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'Modeled Sustained Silent Reading' Is Spreading Like Wildfire Internationally

Picture this, please: 1,000 primary school students in a school – plus their teachers, plus the school principal, plus some parents of the students all silently reading for 15 to 30 minutes each and every school day. The school is quiet for those 15 to 30 minutes. The teacher is sitting at her/his desk reading a book of her/his choosing. A paper book; not a digital book. And each of the 40 or students in the class is sitting at her/his desk, silently reading a paper book – not a digital book – of her/his choosing.

Where do you think the school that is doing this silent, paper book reading, is located? San Francisco? New York? Peoria?  Hard to picture, frankly ... even in Peoria! No, the school described above is in Taiwan ... and is participating in the “Reading of Tomorrow” program.

For 15 years, the Taiwan government had been trying to get its elementary schools to adopt a reading program to promote students to read a lot – without much success. But, along came Dr. Chan Tak-Wai —  Professor from National Central University, highly respected educational technology researcher — and he cracked the code! Dr. Chan introduced the MSSR pedagogy, or “Modeled Sustained Silent Reading” into Taiwan elementary school classrooms in 2012, and it is spreading like wildfire ... in Taiwan and now in Singapore and Hong Kong, too. Of the 2,700 elementary schools in Taiwan, 10 percent are already using MSSR daily!

Reading of Tomorrow. Why “of”? Dr. Chan was influenced by the American educational philosopher John Dewey and his book, published in 1915, called: “Schools of Tomorrow”.  (Hmm ... what would Dr. Dewey think about Schools of Today, 2015? But that’s another blog....)

Now, SSR is an instructional strategy that has been used in U.S. schools for almost 40 years . It has its proponents, and it has its detractors – and the empirical evidence as to its effectiveness is equivocal. In 2015 it is not mainstream (nor its cousins, e.g., Drop Everything and Read).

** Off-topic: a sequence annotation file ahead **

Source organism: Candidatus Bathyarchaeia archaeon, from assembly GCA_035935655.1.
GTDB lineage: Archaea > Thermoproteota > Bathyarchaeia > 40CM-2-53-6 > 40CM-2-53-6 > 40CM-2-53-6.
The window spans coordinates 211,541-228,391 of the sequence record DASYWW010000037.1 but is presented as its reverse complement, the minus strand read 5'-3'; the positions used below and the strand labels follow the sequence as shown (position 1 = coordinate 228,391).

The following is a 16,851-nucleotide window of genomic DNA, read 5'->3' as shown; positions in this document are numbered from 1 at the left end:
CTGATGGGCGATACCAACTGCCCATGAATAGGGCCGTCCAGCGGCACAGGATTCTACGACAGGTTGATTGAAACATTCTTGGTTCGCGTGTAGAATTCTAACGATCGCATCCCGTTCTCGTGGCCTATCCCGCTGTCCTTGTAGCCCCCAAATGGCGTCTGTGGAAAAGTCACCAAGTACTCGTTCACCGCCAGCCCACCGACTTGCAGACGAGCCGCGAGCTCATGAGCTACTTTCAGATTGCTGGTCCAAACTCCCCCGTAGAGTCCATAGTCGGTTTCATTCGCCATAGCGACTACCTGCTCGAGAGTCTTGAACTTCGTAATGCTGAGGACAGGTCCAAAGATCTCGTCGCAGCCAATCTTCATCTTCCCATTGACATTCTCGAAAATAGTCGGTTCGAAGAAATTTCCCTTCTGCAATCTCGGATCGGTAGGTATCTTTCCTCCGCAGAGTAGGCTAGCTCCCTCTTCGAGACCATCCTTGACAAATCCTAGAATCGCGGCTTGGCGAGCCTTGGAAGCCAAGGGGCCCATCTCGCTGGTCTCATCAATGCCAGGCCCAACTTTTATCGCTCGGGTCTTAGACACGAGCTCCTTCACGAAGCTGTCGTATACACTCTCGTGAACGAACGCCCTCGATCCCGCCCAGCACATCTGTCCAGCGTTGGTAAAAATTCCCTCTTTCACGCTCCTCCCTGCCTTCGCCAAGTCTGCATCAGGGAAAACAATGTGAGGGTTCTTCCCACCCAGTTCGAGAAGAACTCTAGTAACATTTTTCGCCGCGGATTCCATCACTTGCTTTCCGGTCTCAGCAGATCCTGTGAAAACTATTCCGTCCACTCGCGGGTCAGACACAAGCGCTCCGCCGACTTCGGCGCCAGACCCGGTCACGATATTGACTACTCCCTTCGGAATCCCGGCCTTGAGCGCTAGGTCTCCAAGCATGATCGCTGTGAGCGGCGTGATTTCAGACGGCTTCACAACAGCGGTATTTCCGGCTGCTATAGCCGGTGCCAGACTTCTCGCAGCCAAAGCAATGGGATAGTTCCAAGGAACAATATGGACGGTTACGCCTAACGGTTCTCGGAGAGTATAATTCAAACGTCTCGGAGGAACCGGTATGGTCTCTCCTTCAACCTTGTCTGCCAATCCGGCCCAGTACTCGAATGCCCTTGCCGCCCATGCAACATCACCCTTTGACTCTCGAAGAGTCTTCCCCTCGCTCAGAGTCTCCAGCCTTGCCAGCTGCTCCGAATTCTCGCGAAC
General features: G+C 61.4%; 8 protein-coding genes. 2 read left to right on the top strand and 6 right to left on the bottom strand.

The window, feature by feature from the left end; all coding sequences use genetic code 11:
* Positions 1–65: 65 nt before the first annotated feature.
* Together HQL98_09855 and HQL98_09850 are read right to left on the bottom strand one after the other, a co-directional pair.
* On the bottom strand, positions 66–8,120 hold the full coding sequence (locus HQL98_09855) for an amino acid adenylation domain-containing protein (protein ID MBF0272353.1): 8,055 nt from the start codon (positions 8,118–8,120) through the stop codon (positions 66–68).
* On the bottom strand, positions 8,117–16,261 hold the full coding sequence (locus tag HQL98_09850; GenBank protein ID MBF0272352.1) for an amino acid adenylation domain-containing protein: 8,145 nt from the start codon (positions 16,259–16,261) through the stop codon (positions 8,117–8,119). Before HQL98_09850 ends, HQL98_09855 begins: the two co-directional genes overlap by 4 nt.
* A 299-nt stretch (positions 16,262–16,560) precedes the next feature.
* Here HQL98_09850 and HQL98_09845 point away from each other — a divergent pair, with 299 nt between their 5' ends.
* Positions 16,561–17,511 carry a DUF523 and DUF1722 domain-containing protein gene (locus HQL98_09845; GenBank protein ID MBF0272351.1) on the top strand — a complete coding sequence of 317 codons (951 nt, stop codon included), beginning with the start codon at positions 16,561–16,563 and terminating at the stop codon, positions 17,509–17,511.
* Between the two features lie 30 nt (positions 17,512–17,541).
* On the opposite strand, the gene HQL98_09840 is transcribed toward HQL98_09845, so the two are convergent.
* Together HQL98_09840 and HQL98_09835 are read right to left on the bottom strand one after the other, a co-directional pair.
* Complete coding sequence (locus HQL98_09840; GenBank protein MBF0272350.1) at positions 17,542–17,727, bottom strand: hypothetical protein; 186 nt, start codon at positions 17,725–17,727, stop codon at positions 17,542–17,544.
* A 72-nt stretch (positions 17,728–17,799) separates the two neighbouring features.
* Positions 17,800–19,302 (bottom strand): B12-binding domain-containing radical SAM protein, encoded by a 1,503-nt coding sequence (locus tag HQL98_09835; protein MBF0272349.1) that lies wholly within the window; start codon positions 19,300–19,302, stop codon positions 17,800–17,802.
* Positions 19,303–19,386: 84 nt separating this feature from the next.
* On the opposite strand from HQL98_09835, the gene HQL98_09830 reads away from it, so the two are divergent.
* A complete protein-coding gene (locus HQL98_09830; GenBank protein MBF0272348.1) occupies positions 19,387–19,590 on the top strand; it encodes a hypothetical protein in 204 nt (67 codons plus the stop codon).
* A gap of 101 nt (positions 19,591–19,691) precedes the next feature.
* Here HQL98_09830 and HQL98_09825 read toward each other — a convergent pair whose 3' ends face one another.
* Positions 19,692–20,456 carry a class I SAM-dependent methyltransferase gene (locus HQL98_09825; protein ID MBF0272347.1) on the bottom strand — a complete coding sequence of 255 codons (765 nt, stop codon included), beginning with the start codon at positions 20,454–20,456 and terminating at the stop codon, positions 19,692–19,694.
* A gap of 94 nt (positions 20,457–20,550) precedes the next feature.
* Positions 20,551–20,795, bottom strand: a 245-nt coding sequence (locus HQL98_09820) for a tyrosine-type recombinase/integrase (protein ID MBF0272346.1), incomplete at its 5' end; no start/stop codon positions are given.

According to Dr. Chan, what made MSSR a success in Taiwan was the M – Modeled. He explained that when the children see their teacher – and their school principal, and their parents – at the front of the room, at their desks, silently reading, enjoying a paper-based book of her/his own choosing, then they feel they can and should do the same! Some teachers told Dr. Chan that many students have never seen their teachers pick up a book and read. He said that the best way to persuade students to read is to model reading in front of the students. (Aside: Tantalizingly, the recent discovery of mirror neurons in neuroscience may suggest that imitation learning may be a form of fundamental and powerful learning.)

Parents, in Taiwan, come into class now and read along with the children. And, at home, parents are adopting MSSR with their children.

Dr. Chan started the MSSR project because, he explained, the school culture in Taiwan was not giving children choice, was not valuing what they were interested in. The only thing that counts, in the Taiwan school system – and indeed, in much of Asia’s school culture – is the grade on the test. But, with MSSR, children pick a book – a paper-based book – about something they are interested in. That’s a sea change in the school culture of Taiwan.

Now for the really interesting bit: The “scientific studies” evaluating SSR and DEAR in the United States are equivocal at best: Do those strategies lead to increased reading fluency? Sometimes yes, sometimes no.

Dr. Chan told us that in his experience with MSSR, teachers report that the students do enjoy reading and do develop a reading habit and that some students do seem to be more engaged in classes after the reading period. But, at this point in time, Taiwan doesn’t seem to be particularly concerned with "data."

Interestingly, the United States spent $6 billion on its Reading First program – and the data has indicated that while it helped children develop decoding skills, it failed to help children develop comprehension skills. Oops.

  • Commonsense: Children will improve their reading fluency by doing lots of reading!
  • Data: Virtually all the programs for having children engage in lots of reading don’t seem to result in increased reading fluency.

Hmmm. Commonsense. Data. Commonsense. Data.

At some point MSSR will be rigorously evaluated; at some point data will be collected and MSSR will come under the objective scrutiny of statistical analysis. As they say: Stay Tuned!

About the Authors

Cathie Norris is a Regents Professor and Chair in the Department of Learning Technologies, School of Information at the University of North Texas. Visit her site at

Elliot Soloway is an Arthur F. Thurnau Professor in the Department of CSE, College of Engineering, at the University of Michigan. Visit his site at

Find more from Elliot Soloway and Cathie Norris at their Reinventing Curriculum blog at